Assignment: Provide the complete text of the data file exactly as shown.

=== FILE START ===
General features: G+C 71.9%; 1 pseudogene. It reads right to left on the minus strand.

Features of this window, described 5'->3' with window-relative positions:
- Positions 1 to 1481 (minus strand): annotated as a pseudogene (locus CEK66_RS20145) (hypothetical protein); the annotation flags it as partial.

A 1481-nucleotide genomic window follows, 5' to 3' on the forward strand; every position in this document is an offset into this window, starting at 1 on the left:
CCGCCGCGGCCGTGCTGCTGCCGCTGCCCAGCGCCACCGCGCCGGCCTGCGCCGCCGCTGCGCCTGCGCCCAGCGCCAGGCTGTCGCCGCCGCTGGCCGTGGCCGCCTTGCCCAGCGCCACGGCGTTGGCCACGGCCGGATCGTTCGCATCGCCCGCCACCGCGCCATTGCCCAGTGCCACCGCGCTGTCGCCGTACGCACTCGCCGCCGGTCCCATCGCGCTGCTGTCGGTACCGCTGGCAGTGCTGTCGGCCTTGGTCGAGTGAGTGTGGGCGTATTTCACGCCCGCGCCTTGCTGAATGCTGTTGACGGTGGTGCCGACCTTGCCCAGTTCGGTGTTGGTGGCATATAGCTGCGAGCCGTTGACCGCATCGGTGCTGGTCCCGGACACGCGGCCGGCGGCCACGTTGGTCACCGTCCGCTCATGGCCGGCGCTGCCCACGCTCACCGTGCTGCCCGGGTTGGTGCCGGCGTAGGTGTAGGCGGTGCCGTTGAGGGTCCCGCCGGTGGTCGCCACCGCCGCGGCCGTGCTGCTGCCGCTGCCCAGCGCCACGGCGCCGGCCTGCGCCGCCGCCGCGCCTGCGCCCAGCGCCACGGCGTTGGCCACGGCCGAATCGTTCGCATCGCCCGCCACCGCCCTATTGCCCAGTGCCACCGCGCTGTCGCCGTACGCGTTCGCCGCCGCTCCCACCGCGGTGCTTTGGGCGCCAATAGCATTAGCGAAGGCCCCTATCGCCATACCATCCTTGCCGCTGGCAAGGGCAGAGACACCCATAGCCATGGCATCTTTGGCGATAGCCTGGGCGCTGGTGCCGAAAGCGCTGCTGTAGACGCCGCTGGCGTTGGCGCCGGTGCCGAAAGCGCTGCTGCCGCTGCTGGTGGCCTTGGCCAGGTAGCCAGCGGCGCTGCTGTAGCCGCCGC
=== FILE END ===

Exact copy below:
General features: G+C 71.9%; 1 pseudogene. It reads right to left on the minus strand.

Features of this window, described 5'->3' with window-relative positions:
- Positions 1 to 1481 (minus strand): annotated as a pseudogene (locus CEK66_RS20145) (hypothetical protein); the annotation flags it as partial.

A 1481-nucleotide genomic window follows, 5' to 3' on the forward strand; every position in this document is an offset into this window, starting at 1 on the left:
CCGCCGCGGCCGTGCTGCTGCCGCTGCCCAGCGCCACCGCGCCGGCCTGCGCCGCCGCTGCGCCTGCGCCCAGCGCCAGGCTGTCGCCGCCGCTGGCCGTGGCCGCCTTGCCCAGCGCCACGGCGTTGGCCACGGCCGGATCGTTCGCATCGCCCGCCACCGCGCCATTGCCCAGTGCCACCGCGCTGTCGCCGTACGCACTCGCCGCCGGTCCCATCGCGCTGCTGTCGGTACCGCTGGCAGTGCTGTCGGCCTTGGTCGAGTGAGTGTGGGCGTATTTCACGCCCGCGCCTTGCTGAATGCTGTTGACGGTGGTGCCGACCTTGCCCAGTTCGGTGTTGGTGGCATATAGCTGCGAGCCGTTGACCGCATCGGTGCTGGTCCCGGACACGCGGCCGGCGGCCACGTTGGTCACCGTCCGCTCATGGCCGGCGCTGCCCACGCTCACCGTGCTGCCCGGGTTGGTGCCGGCGTAGGTGTAGGCGGTGCCGTTGAGGGTCCCGCCGGTGGTCGCCACCGCCGCGGCCGTGCTGCTGCCGCTGCCCAGCGCCACGGCGCCGGCCTGCGCCGCCGCCGCGCCTGCGCCCAGCGCCACGGCGTTGGCCACGGCCGAATCGTTCGCATCGCCCGCCACCGCCCTATTGCCCAGTGCCACCGCGCTGTCGCCGTACGCGTTCGCCGCCGCTCCCACCGCGGTGCTTTGGGCGCCAATAGCATTAGCGAAGGCCCCTATCGCCATACCATCCTTGCCGCTGGCAAGGGCAGAGACACCCATAGCCATGGCATCTTTGGCGATAGCCTGGGCGCTGGTGCCGAAAGCGCTGCTGTAGACGCCGCTGGCGTTGGCGCCGGTGCCGAAAGCGCTGCTGCCGCTGCTGGTGGCCTTGGCCAGGTAGCCAGCGGCGCTGCTGTAGCCGCCGC